Many of our readers already know that if they suffer an on-the-job injury they will likely be entitled to workers’ compensation. This compensation will be awarded regardless of fault, unless the worker was engaged in an activity that was deemed to be outside the scope of employment. However, workers’ comp benefits don’t last forever. Workers who suffer a serious injury that will keep them out of work for an extended period of time may be eligible to receive Social Security Disability benefits.
Some of our readers may be thinking, “Can I really receive both workers’ comp and SSD benefits at the same time?” The answer is yes, but there is a catch: the amount of workers’ compensation benefits that the injured worker receives may reduce the amount of the monthly Social Security Disability benefits.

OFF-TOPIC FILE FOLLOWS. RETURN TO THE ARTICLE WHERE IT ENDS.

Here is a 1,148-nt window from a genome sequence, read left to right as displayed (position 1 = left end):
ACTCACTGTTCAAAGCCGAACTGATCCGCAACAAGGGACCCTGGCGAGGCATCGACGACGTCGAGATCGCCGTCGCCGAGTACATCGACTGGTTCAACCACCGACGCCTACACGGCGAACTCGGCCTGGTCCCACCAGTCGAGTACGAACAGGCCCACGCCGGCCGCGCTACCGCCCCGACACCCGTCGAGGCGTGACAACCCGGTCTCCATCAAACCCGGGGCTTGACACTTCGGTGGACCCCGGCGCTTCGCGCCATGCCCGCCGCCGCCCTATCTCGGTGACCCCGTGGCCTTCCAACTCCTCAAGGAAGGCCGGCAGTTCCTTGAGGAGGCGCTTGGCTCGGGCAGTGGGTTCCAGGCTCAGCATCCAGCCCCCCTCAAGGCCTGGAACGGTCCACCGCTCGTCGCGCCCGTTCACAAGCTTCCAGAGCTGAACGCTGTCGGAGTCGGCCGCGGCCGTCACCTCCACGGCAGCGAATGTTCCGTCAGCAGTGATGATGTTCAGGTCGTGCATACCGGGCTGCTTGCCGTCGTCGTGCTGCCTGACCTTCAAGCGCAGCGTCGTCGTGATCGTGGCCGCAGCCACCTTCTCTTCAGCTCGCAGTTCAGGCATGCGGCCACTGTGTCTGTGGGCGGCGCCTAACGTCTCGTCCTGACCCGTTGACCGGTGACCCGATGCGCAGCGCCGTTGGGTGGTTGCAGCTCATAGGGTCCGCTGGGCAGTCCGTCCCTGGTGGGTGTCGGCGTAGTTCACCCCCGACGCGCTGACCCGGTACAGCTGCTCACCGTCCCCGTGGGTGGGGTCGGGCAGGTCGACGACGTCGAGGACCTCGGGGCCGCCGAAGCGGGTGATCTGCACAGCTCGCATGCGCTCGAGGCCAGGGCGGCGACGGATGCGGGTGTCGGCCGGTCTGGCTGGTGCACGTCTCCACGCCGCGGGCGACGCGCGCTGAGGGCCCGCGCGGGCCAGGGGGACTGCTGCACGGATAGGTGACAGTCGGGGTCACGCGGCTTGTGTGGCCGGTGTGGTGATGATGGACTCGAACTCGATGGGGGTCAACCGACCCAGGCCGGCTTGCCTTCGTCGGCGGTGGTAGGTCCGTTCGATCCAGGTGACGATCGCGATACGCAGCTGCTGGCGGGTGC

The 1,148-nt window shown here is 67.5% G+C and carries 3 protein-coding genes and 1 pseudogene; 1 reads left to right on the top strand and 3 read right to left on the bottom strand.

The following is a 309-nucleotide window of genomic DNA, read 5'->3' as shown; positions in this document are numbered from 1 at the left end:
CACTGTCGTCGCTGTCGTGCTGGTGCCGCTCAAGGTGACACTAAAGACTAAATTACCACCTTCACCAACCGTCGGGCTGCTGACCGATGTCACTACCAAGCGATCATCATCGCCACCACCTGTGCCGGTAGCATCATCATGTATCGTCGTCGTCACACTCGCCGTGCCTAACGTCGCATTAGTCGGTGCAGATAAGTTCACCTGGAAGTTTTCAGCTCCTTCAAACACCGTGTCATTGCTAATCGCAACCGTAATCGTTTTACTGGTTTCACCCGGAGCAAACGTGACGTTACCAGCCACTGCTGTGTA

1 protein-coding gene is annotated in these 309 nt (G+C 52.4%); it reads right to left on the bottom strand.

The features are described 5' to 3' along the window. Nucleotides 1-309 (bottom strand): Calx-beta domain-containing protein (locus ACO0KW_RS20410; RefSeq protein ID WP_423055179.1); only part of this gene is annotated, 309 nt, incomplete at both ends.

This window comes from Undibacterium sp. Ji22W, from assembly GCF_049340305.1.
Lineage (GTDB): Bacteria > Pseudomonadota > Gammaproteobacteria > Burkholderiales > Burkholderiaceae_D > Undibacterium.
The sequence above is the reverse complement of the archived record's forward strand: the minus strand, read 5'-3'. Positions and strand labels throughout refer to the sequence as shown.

And, while it sometimes doesn’t take much evidence to qualify for workers’ compensation benefits, that is definitely not the case to qualify for Social Security Disability benefits. Applying for SSD benefits can be a time-consuming and arduous task, and approximately 60 percent of all applications are denied on the initial attempt. The injured worker would have to prove that the injury has caused a long-term disability – one that will keep the applicant from working for at least 12 months.
So, what is the total cap on the combined benefits a worker can receive? According to the Social Security Administration, the combination of workers’ compensation and SSD benefits cannot exceed 80 percent of the worker’s average current earnings.
Source: ssa.gov, “How Workers’ Compensation And Other Disability Payments May Affect Your Benefits,” Accessed Aug. 31, 2015